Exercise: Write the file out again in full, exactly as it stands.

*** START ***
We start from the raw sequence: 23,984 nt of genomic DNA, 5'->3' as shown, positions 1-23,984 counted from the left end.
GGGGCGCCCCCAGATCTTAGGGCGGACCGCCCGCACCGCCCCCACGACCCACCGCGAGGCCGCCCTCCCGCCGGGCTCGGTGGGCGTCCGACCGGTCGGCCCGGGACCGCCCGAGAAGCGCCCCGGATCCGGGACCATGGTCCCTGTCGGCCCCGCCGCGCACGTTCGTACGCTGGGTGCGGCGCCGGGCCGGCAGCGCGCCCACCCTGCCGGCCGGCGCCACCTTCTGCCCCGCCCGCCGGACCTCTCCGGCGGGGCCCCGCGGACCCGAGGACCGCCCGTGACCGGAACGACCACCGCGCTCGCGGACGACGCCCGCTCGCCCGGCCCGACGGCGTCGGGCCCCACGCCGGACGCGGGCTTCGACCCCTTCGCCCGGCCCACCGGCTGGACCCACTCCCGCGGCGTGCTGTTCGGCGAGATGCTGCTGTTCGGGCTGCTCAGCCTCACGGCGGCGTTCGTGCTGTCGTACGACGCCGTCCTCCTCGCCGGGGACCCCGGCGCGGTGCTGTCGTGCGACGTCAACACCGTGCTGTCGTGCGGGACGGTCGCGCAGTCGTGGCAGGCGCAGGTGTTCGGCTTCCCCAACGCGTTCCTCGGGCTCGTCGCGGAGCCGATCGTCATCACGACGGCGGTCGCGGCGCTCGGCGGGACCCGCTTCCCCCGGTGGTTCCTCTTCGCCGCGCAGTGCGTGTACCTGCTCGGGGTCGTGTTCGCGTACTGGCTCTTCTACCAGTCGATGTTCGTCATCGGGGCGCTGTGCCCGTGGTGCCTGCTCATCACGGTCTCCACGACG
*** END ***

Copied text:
We start from the raw sequence: 23,984 nt of genomic DNA, 5'->3' as shown, positions 1-23,984 counted from the left end.
GGGGCGCCCCCAGATCTTAGGGCGGACCGCCCGCACCGCCCCCACGACCCACCGCGAGGCCGCCCTCCCGCCGGGCTCGGTGGGCGTCCGACCGGTCGGCCCGGGACCGCCCGAGAAGCGCCCCGGATCCGGGACCATGGTCCCTGTCGGCCCCGCCGCGCACGTTCGTACGCTGGGTGCGGCGCCGGGCCGGCAGCGCGCCCACCCTGCCGGCCGGCGCCACCTTCTGCCCCGCCCGCCGGACCTCTCCGGCGGGGCCCCGCGGACCCGAGGACCGCCCGTGACCGGAACGACCACCGCGCTCGCGGACGACGCCCGCTCGCCCGGCCCGACGGCGTCGGGCCCCACGCCGGACGCGGGCTTCGACCCCTTCGCCCGGCCCACCGGCTGGACCCACTCCCGCGGCGTGCTGTTCGGCGAGATGCTGCTGTTCGGGCTGCTCAGCCTCACGGCGGCGTTCGTGCTGTCGTACGACGCCGTCCTCCTCGCCGGGGACCCCGGCGCGGTGCTGTCGTGCGACGTCAACACCGTGCTGTCGTGCGGGACGGTCGCGCAGTCGTGGCAGGCGCAGGTGTTCGGCTTCCCCAACGCGTTCCTCGGGCTCGTCGCGGAGCCGATCGTCATCACGACGGCGGTCGCGGCGCTCGGCGGGACCCGCTTCCCCCGGTGGTTCCTCTTCGCCGCGCAGTGCGTGTACCTGCTCGGGGTCGTGTTCGCGTACTGGCTCTTCTACCAGTCGATGTTCGTCATCGGGGCGCTGTGCCCGTGGTGCCTGCTCATCACGGTCTCCACGACG